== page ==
Newborn screening: Evolving challenges in an era of rapid discovery
Newborn screening is designed for presymptomatic identification of serious conditions for which there are effective treatments. Because newborn screening programs in the United States are operated by states, there has historically been considerable cross-state variability in screened conditions and thus a need for a mechanism to guide states.
The Discretionary Advisory Committee on Heritable Disorders in Newborns and Children, which was appointed by the Secretary of the US Department of Health and Human Services (DHHS), conducts a rigorous evidence-based review of nominated conditions with 4 primary considerations: (1) the condition represents a significant public health problem, (2) there is an accurate and low-cost screening test, (3) treatments exist with proven efficacy, and (4) states are capable of screening and follow-up.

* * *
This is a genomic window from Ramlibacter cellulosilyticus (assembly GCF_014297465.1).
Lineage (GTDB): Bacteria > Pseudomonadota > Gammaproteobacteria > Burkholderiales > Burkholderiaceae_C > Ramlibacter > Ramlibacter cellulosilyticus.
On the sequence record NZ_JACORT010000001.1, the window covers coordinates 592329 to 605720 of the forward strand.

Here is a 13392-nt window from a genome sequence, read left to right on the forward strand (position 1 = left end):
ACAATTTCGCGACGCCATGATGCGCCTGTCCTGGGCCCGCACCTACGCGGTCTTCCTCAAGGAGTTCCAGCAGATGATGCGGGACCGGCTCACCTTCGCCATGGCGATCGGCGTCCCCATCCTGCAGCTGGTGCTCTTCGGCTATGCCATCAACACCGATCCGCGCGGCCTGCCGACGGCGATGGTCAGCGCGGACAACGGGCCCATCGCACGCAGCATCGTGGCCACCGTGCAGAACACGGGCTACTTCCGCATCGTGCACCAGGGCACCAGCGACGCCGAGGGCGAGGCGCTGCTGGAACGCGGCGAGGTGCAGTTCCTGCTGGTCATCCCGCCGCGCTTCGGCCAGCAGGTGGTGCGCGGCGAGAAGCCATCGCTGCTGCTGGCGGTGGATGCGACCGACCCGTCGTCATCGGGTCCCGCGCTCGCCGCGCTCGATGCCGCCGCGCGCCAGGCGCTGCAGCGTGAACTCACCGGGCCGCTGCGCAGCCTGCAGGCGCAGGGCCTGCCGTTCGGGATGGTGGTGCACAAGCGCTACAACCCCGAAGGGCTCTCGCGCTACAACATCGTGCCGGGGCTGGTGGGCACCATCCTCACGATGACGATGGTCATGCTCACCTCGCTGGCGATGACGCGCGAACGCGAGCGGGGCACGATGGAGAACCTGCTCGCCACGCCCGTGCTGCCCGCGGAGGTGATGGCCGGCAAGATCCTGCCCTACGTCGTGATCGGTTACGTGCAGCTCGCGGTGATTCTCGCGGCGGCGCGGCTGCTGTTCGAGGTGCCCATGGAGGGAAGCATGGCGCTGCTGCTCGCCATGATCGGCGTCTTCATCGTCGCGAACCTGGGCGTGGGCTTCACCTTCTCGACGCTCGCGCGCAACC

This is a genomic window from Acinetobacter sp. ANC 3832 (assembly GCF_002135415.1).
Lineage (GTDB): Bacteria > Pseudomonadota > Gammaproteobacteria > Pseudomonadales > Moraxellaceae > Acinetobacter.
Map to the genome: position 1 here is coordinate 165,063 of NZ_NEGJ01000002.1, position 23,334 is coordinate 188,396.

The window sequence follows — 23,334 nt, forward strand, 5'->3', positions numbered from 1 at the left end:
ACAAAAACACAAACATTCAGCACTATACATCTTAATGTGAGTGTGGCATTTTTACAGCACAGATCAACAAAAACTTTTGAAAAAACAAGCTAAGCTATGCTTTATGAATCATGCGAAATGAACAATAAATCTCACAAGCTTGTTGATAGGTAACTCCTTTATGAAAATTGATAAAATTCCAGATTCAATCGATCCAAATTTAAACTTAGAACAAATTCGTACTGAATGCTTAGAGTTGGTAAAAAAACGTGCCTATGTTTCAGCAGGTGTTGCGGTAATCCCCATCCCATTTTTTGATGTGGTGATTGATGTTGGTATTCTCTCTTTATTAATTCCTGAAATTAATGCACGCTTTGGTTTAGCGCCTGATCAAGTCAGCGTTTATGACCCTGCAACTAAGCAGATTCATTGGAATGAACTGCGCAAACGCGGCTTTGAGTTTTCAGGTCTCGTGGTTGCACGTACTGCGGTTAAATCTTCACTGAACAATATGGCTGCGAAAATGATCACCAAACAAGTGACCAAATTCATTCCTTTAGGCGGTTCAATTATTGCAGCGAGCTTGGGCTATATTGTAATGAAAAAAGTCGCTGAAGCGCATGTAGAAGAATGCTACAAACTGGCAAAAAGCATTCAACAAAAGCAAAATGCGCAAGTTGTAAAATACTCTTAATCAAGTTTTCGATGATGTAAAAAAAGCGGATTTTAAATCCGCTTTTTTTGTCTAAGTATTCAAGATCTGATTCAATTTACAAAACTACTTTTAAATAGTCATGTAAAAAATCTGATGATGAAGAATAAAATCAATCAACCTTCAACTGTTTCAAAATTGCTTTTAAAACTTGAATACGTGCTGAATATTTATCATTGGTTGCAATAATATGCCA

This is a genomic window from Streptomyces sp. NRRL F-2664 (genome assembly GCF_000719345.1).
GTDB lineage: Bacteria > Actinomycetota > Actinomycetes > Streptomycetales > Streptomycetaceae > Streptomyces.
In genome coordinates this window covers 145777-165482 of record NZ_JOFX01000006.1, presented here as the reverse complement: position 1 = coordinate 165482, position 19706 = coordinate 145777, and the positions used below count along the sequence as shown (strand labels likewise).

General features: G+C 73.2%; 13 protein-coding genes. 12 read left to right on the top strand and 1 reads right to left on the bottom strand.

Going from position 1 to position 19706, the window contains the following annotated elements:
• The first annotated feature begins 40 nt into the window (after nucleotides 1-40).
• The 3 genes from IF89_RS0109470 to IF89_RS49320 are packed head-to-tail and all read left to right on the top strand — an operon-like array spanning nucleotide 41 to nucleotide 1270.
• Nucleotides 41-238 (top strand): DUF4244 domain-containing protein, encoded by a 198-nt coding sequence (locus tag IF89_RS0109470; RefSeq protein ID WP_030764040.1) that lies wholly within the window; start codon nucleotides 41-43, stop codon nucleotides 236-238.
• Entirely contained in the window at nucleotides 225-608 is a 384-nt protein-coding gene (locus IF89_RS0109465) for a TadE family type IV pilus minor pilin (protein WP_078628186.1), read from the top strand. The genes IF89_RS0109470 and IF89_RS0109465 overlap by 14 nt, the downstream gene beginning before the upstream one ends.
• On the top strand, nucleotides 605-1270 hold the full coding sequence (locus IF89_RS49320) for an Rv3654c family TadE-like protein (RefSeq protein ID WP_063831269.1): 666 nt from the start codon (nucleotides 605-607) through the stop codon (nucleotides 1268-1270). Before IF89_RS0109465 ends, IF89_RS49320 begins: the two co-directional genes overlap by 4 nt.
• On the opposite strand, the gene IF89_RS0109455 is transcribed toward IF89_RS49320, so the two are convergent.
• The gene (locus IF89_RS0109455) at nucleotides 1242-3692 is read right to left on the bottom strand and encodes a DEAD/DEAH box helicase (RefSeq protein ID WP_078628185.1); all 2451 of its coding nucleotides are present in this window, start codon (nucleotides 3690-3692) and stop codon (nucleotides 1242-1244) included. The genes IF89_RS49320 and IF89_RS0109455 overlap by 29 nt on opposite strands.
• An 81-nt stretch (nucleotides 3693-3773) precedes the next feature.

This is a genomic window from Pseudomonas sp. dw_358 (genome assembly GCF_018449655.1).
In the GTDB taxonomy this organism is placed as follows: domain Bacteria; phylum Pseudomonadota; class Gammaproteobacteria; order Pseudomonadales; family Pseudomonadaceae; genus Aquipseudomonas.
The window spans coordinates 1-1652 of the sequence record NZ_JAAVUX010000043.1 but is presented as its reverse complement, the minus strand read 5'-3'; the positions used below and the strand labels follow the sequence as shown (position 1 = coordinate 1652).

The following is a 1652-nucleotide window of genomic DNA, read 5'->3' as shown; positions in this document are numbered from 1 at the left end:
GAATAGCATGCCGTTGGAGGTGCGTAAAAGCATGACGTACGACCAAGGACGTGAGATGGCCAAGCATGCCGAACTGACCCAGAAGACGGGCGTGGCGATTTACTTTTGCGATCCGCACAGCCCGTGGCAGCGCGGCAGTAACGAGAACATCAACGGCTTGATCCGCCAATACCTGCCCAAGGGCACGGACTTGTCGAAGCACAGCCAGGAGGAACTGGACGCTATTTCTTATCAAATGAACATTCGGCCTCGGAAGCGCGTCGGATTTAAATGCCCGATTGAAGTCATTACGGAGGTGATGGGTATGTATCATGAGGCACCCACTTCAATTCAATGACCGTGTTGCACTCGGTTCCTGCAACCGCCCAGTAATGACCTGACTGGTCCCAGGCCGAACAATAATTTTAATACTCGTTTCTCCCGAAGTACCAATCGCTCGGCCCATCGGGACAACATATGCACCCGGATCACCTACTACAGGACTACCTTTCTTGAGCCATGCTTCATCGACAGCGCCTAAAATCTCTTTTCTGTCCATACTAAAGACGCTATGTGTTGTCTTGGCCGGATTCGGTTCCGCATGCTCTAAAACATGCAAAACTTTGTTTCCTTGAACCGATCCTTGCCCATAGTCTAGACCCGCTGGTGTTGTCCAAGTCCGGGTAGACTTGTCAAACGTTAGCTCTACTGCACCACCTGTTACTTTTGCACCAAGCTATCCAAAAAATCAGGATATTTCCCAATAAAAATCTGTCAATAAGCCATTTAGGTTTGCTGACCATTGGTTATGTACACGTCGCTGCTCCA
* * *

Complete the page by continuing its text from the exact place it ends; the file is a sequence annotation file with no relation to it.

After considering the magnitude and the certainty of the net benefit and feasibility of implementation, the committee makes a recommendation to the DHHS Secretary, who determines whether the condition should be added to the Recommended Uniform Screening Panel (RUSP).
Bailey, D., & Gehtland, L. (2015). Newborn screening: Evolving challenges in an era of rapid discovery. JAMA, 313(15), 1511-1512. DOI: 10.1001/jama.2014.17488